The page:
Miley Cyrus doesn't look like a mouse. Or a befuddled bear. Or even a princess. But make no mistake, like Mickey, Winnie the Pooh and Snow White before her, she is a Disney franchise.
Miley is the star of Hannah Montana, a half-hour Disney Channel sitcom following the travails of Miley Stewart, a young girl living in Malibu, Calif., who also happens to be pop star Hannah Montana. Costarring real-life dad Billy Ray Cyrus and consistently featuring a wish list of co-stars including Dolly Parton and Larry David, Hannah Montana is one of the top-rated kids' shows of all time (in 2006, it was second only to American Idol among kids 6 to 14). Miley's first album, the 2006 Hannah Montana soundtrack, made its debut at No. 1 on the Billboard chart (a first for a TV soundtrack), sold more than 280,000 copies in its first week and subsequently went double platinum.
Her second album, a two-disc set titled Hannah Montana 2/Meet Miley Cyrus, was released June 26 and beat out Kelly Clarkson's new album to be No. 1, selling 326,000 copies.
There is, of course, a feature film in the works.
This year, Miley performed as Hannah at London's famed Koko club (Madonna had been there a few days before) and, with Mickey and Minnie, cut the ribbon to celebrate the 15th anniversary of Disneyland Paris.
Only a 14-year-old would have that much energy.
Her country-singer father also plays her father on the show, and if no one was quite prepared for the juggernaut of Hannah Montana, the Cyrus family is quite familiar with fame - its requirements, its seductions and its limitations.
"My mom is always telling me it takes a long time to get to the top," Miley says in all teenage seriousness, "but a short time to get to the bottom."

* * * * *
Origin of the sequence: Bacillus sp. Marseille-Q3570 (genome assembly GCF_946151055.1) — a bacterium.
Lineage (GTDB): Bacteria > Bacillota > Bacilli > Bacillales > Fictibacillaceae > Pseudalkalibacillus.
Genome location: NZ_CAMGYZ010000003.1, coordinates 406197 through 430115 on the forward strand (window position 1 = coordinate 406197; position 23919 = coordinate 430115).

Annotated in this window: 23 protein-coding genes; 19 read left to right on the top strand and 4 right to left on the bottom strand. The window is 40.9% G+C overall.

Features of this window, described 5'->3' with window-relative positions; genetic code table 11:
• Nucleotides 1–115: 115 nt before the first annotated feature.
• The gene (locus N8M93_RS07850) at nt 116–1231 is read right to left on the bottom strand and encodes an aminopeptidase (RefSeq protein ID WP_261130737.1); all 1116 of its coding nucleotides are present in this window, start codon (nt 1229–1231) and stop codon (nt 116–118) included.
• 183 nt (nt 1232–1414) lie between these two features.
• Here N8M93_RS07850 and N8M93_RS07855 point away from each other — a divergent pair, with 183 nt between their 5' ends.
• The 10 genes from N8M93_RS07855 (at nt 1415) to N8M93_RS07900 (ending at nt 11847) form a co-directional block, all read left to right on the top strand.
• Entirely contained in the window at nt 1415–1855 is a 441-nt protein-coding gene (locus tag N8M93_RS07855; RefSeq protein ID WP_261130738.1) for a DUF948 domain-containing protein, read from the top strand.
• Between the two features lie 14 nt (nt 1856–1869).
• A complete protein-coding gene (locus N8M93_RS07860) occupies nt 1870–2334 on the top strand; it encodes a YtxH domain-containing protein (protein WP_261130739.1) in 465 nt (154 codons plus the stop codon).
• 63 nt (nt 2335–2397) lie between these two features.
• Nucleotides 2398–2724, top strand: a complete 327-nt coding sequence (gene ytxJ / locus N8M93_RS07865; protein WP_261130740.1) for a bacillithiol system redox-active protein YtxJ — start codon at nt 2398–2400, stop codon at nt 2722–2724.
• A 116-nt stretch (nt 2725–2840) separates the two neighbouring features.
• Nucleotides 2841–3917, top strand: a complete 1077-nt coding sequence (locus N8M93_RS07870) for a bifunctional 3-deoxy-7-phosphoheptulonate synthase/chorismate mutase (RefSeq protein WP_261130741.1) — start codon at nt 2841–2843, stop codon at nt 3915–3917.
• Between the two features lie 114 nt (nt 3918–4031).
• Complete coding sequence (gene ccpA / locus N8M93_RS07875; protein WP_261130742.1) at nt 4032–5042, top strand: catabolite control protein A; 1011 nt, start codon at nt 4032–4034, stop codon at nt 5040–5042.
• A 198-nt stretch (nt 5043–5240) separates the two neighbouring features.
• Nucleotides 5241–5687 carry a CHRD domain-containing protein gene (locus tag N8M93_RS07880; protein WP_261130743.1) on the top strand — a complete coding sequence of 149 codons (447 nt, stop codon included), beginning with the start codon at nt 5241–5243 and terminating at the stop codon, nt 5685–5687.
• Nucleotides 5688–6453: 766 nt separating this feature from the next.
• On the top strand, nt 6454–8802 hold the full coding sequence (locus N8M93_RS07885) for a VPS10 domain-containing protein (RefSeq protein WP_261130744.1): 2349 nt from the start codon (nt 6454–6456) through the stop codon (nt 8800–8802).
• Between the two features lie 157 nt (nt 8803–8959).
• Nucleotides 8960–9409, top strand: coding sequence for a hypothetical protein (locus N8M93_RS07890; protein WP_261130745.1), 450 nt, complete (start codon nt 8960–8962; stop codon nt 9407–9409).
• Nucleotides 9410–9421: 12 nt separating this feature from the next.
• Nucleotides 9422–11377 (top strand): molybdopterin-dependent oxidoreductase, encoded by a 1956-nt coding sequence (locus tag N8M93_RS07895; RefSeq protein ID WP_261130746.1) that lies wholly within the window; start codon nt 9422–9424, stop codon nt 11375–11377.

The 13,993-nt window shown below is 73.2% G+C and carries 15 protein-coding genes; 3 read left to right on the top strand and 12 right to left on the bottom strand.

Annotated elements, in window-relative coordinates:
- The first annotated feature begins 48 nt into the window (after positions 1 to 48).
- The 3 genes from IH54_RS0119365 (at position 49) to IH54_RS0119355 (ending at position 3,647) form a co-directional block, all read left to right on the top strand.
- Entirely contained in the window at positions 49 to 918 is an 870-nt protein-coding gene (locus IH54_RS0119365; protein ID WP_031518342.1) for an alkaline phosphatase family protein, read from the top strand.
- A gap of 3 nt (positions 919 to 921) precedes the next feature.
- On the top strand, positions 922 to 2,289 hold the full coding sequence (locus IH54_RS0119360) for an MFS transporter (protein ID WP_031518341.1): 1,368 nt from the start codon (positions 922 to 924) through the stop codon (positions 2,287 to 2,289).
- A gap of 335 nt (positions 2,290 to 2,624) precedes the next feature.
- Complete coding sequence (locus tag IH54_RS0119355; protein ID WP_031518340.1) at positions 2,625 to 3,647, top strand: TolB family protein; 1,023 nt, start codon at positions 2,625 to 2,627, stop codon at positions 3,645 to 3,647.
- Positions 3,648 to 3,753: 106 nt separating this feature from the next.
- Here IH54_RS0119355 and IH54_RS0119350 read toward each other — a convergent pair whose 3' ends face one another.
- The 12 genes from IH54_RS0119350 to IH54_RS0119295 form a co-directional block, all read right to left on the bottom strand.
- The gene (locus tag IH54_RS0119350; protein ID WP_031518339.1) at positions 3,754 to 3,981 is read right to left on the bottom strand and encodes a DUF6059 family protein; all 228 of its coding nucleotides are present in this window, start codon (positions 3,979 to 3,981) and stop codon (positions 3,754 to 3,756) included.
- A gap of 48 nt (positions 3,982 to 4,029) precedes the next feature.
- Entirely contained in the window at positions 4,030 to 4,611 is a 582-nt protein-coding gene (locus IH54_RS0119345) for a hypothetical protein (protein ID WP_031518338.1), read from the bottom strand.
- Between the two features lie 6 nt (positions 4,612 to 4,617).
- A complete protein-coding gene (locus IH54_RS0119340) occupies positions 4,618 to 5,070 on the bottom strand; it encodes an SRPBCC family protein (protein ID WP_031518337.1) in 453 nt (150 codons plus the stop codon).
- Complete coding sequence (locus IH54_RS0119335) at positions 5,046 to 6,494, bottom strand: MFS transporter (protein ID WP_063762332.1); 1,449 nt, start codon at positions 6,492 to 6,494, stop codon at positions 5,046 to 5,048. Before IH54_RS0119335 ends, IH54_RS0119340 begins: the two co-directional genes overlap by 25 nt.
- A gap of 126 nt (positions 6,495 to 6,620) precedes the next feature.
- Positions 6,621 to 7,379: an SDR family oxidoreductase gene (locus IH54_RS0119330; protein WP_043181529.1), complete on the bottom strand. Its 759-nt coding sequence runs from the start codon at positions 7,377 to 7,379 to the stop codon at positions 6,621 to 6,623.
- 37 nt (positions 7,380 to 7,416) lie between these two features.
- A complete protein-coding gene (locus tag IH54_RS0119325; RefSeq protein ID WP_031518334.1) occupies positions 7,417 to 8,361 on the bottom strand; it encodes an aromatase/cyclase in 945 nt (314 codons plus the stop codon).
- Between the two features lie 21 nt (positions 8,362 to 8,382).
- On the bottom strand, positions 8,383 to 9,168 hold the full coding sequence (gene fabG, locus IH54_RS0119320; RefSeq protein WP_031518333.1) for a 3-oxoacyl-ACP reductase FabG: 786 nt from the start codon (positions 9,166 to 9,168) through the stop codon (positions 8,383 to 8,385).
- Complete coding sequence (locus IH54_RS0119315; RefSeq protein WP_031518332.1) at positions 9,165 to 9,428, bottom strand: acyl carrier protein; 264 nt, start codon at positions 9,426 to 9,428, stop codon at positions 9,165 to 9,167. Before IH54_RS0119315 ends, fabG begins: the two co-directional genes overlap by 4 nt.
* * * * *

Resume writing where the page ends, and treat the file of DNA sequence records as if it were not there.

It's hard to imagine what the bottom looks like for a 14-year-old, although names like Lindsay Lohan and Danny Bonaduce do present themselves. Right now, Miley is safe within the Disney biosphere, the multimedia incubation unit for adolescent stars such as The Suite Life of Zach & Cody's Dylan and Cole Sprouse, Raven-Symone of That's So Raven then The Cheetah Girls, and Lizzie McGuire's Hilary Duff.
Nickelodeon was the one to invent a channel dedicated to kids' programming, but the Disney Channel, which doesn't have to worry about a pesky little problem like attracting advertisers, often seems to own the demographic. (Nick's recent debut of The Naked Brothers Band is a clear answer to Hannah Montana in form and story line.) So with that and Radio Disney in full swing, Hannah is the perfect multimedia creation - music, concerts, TV, two sets of clothing and other merchandise, and a feature film coming.
"Hannah Montana has turned into a phenomenon," says Gary Marsh, president of entertainment for Disney Channel Worldwide. "The music is a giant add-on. The ultimate wish fulfillment. Here at Disney, television is just the launch pad. For other networks, it's the end, but here it just launches them into the next tier."
As perfect as Miley seems for the role, she was not on anyone's A-list when writers Michael Poryes, Rich Correll and Barry O'Brien came up with the concept. Disney searched Los Angeles and New York for Hannah and came up empty-handed. Miley, who had the acting bug and an agent but no real experience, sent in an audition tape. The execs were impressed but in no way convinced.